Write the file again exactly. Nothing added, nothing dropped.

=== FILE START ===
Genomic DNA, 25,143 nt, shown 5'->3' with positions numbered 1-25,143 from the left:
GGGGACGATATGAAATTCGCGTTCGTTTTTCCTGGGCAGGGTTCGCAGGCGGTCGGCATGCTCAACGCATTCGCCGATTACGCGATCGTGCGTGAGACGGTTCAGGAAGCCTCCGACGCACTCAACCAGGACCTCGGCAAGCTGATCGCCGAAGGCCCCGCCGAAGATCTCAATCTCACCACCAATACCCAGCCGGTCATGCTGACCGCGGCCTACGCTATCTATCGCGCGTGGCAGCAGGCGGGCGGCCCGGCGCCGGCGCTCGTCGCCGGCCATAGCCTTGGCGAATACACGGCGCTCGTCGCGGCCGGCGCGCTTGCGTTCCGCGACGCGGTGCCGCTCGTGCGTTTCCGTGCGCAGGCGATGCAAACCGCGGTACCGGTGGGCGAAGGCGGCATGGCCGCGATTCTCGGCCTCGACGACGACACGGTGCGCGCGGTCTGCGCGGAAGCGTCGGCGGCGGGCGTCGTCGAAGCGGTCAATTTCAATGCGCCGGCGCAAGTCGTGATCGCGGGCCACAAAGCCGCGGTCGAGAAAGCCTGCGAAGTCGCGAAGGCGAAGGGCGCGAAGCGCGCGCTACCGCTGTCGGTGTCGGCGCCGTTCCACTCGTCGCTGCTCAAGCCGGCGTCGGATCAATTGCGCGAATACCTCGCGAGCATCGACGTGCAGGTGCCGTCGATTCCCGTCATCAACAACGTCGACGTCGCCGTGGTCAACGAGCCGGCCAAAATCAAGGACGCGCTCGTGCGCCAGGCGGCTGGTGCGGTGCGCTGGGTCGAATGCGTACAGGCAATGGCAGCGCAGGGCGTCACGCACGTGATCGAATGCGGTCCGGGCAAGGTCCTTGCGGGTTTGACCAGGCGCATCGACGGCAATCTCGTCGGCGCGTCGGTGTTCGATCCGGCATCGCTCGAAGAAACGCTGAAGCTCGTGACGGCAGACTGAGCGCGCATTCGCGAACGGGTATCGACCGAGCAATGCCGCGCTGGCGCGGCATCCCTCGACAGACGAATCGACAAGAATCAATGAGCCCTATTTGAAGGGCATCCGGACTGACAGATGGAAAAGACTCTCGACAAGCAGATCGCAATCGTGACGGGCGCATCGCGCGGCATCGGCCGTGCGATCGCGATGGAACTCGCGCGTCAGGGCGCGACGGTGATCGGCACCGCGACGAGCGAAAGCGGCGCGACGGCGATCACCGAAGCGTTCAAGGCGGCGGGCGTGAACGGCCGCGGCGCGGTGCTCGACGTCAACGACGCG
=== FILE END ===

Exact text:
Genomic DNA, 25,143 nt, shown 5'->3' with positions numbered 1-25,143 from the left:
GGGGACGATATGAAATTCGCGTTCGTTTTTCCTGGGCAGGGTTCGCAGGCGGTCGGCATGCTCAACGCATTCGCCGATTACGCGATCGTGCGTGAGACGGTTCAGGAAGCCTCCGACGCACTCAACCAGGACCTCGGCAAGCTGATCGCCGAAGGCCCCGCCGAAGATCTCAATCTCACCACCAATACCCAGCCGGTCATGCTGACCGCGGCCTACGCTATCTATCGCGCGTGGCAGCAGGCGGGCGGCCCGGCGCCGGCGCTCGTCGCCGGCCATAGCCTTGGCGAATACACGGCGCTCGTCGCGGCCGGCGCGCTTGCGTTCCGCGACGCGGTGCCGCTCGTGCGTTTCCGTGCGCAGGCGATGCAAACCGCGGTACCGGTGGGCGAAGGCGGCATGGCCGCGATTCTCGGCCTCGACGACGACACGGTGCGCGCGGTCTGCGCGGAAGCGTCGGCGGCGGGCGTCGTCGAAGCGGTCAATTTCAATGCGCCGGCGCAAGTCGTGATCGCGGGCCACAAAGCCGCGGTCGAGAAAGCCTGCGAAGTCGCGAAGGCGAAGGGCGCGAAGCGCGCGCTACCGCTGTCGGTGTCGGCGCCGTTCCACTCGTCGCTGCTCAAGCCGGCGTCGGATCAATTGCGCGAATACCTCGCGAGCATCGACGTGCAGGTGCCGTCGATTCCCGTCATCAACAACGTCGACGTCGCCGTGGTCAACGAGCCGGCCAAAATCAAGGACGCGCTCGTGCGCCAGGCGGCTGGTGCGGTGCGCTGGGTCGAATGCGTACAGGCAATGGCAGCGCAGGGCGTCACGCACGTGATCGAATGCGGTCCGGGCAAGGTCCTTGCGGGTTTGACCAGGCGCATCGACGGCAATCTCGTCGGCGCGTCGGTGTTCGATCCGGCATCGCTCGAAGAAACGCTGAAGCTCGTGACGGCAGACTGAGCGCGCATTCGCGAACGGGTATCGACCGAGCAATGCCGCGCTGGCGCGGCATCCCTCGACAGACGAATCGACAAGAATCAATGAGCCCTATTTGAAGGGCATCCGGACTGACAGATGGAAAAGACTCTCGACAAGCAGATCGCAATCGTGACGGGCGCATCGCGCGGCATCGGCCGTGCGATCGCGATGGAACTCGCGCGTCAGGGCGCGACGGTGATCGGCACCGCGACGAGCGAAAGCGGCGCGACGGCGATCACCGAAGCGTTCAAGGCGGCGGGCGTGAACGGCCGCGGCGCGGTGCTCGACGTCAACGACGCG